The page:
11 Principles of Humanist Ethics
A statement by the great Humanist Corliss Lamont on the main principles of the Humanist philosophy.
Taken from his essay: The Affirmative Ethics of Humanism – http://www.corliss-lamont.org/ethics.htm
There is much that can be said about Humanist ethics. But here are eleven main and succinct points proposed for your consideration.
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Horror movies and their impact on women in society
Why media portrayals of women matter.
My son, who is 9, was told by a friend about Freddy Kruger. For those of you who never saw the movie, Freddy is the evil supernatural bad guy from the movie The Nightmare on Elm Street. My son, being 9, was rightly scared of this Freddy character. For several days he was scared to be alone in his bedroom since we have an Elm St in the neighborhood.
I told him he didn’t have to worry because a) Freddy wasn’t real and b) even if he was it wasn’t our Elm Street he haunted. And when that didn’t work I told him that he didn’t need to worry because he wasn’t a scantily clad teenage girl having sex – as that is who Freddy liked to haunt and kill so my son clearly had/has nothing to worry about.
My son, immediately wanted to know why Freddy preferred scantily clad teenage girls having sex. And this led to a lovely discussion about cultural norms around women’s sexual autonomy and horror movie cliches. (sigh)
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Dealing with Stress and Fear
Is it harder to overcome fear without a belief in a higher power?
This morning’s listening is from The Motivation Manifesto, and it’s got me thinking. What are your thoughts?
"It is difficult to accept but no less true: If fear is winning in our lives, it is because we simply keep choosing over our other impulses to be strong or bold or great."
Is it harder to overcome fear without a belief in a higher power to "give it over to", or should it be easier, since all we’ve ever relied on are ourselves and the people around us, so we’ve already overcome plenty?
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Do Humanists have any monuments or buildings they consider sacred or places they go on pilgrimage?
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Meditation as a Humanist Practice
Questions and answers about why Humanists meditate – from a Humanist perspective. As more and more Humanists take up meditation – I thought it would be helpful to discuss why and how I consider meditation to be a basic life skill.
This post comes in the form of a Q&A from a reporter. I thought I would share my answers here.
I am 48 and practice meditation. I am also a Humanist – so I practice a non-woo form of meditation. I consider it an important part of my practice as a Humanist.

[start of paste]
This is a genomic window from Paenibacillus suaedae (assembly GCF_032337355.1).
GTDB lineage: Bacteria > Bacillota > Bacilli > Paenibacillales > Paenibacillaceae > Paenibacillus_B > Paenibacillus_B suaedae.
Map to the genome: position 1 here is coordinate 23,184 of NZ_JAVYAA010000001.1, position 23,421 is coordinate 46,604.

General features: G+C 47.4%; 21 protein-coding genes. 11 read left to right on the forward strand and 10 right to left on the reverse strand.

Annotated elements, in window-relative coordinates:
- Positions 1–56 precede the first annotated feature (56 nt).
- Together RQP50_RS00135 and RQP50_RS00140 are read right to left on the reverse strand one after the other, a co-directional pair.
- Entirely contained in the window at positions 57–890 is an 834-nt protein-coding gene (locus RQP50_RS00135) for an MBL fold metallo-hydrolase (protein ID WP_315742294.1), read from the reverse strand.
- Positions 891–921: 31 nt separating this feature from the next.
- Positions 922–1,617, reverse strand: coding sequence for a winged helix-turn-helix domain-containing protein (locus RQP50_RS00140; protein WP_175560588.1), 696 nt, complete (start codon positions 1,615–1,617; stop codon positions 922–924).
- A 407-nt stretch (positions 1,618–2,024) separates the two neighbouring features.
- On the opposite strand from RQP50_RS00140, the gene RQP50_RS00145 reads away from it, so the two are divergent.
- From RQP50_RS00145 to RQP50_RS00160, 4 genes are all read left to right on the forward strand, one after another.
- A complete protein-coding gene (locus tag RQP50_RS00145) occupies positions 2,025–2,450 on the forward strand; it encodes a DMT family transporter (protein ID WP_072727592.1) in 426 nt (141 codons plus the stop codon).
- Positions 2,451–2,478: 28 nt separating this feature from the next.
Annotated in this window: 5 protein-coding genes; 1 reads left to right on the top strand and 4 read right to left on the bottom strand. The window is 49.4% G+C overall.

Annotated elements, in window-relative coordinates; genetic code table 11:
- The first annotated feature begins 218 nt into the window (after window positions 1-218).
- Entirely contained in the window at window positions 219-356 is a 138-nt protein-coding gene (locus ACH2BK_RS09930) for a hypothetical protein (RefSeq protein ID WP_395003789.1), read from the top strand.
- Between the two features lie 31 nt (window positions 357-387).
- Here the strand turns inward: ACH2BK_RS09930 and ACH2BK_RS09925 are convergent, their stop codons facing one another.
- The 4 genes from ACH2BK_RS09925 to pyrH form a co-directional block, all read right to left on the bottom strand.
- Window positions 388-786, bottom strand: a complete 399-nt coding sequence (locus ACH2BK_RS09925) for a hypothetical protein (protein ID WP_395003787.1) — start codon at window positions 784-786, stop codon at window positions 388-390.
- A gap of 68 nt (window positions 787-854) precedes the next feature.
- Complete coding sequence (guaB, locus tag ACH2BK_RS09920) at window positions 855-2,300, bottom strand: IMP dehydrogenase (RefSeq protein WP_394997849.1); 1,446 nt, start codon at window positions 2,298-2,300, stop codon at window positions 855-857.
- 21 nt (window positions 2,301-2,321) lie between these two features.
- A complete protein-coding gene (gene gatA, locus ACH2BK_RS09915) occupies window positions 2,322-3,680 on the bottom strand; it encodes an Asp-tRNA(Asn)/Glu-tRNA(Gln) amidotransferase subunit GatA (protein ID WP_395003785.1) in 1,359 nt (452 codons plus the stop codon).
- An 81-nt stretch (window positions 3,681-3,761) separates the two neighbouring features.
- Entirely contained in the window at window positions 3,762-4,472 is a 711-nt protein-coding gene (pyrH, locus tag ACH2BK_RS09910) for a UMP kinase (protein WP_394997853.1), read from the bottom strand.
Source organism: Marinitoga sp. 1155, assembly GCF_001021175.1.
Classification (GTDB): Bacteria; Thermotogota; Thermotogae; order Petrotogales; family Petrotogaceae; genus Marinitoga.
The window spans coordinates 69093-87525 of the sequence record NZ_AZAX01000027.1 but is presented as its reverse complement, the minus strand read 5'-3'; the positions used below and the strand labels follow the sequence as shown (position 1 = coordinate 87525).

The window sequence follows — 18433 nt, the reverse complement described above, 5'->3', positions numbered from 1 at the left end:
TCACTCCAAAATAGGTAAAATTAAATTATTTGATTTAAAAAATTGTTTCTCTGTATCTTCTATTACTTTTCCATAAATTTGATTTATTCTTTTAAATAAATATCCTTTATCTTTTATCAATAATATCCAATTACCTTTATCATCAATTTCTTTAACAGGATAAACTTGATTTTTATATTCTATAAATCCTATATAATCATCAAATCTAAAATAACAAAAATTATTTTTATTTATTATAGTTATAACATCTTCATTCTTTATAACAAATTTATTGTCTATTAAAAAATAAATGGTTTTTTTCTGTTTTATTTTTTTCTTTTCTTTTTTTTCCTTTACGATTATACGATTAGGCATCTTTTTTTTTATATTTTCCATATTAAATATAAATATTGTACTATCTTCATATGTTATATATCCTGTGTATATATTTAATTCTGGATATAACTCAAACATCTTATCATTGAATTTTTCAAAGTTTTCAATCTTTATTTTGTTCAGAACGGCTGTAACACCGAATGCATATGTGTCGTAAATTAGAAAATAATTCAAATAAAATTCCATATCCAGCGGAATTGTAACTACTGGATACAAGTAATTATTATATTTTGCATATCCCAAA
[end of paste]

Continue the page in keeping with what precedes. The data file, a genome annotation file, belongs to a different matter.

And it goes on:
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Black Privilege/White Privilege?
Yes – we really do have a race problem. The numbers don’t lie.
The Hanna Channel – which is a right wing vlog – shared this graphic.
It makes the case that there is no such thing as white privilege, but that it’s actually blacks in America who are privileged because … way more whites are killed by blacks than blacks killed by whites and because there are way more whites are killed by cops than blacks killed by cops.
There’s just one problem. And that problem is that these are raw numbers. And as raw numbers, they are meaningless because … these raw numbers assume equal numbers of whites and blacks in America. But the number of whites and blacks isn’t equal.
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What is it like raising a gifted kid?
Gifted kids think differently and see the world differently and that difference is not measured on standardized tests!!
I have a highly gifted kid. He’s fun. I enjoy him. But school. It’s a bit of a problem. And that’s because while he scores in the 95% for things like math aptitude, he routinely scores in the 30% to 50% range on tests. And it’s not because he gets the answers wrong. It’s because how he understands the problem is manifestly different from how normal people and the test designers understand the questions being asked so his correct answers are often marked wrong.
For instance – check out this test prep question.
It is a 3×4 array of blocks. You are asked to choose the division equation shown by the 3×4 array. The correct answer is obviously 12/3=4
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Race Violence and Humanists
To me, as a Humanist, if anything is sacred, it’s human rights
The foundation of human rights is the recognition of the dignity and worth of other humans. Without respect for the individual, we don’t respect their rights as individuals. This has become abundantly clear since the events of Ferguson MO.
I feel discouraged. Not just because it hurts to realize how much work we still have to do, but because we Humanists, don’t seem all that motivated to do the work.
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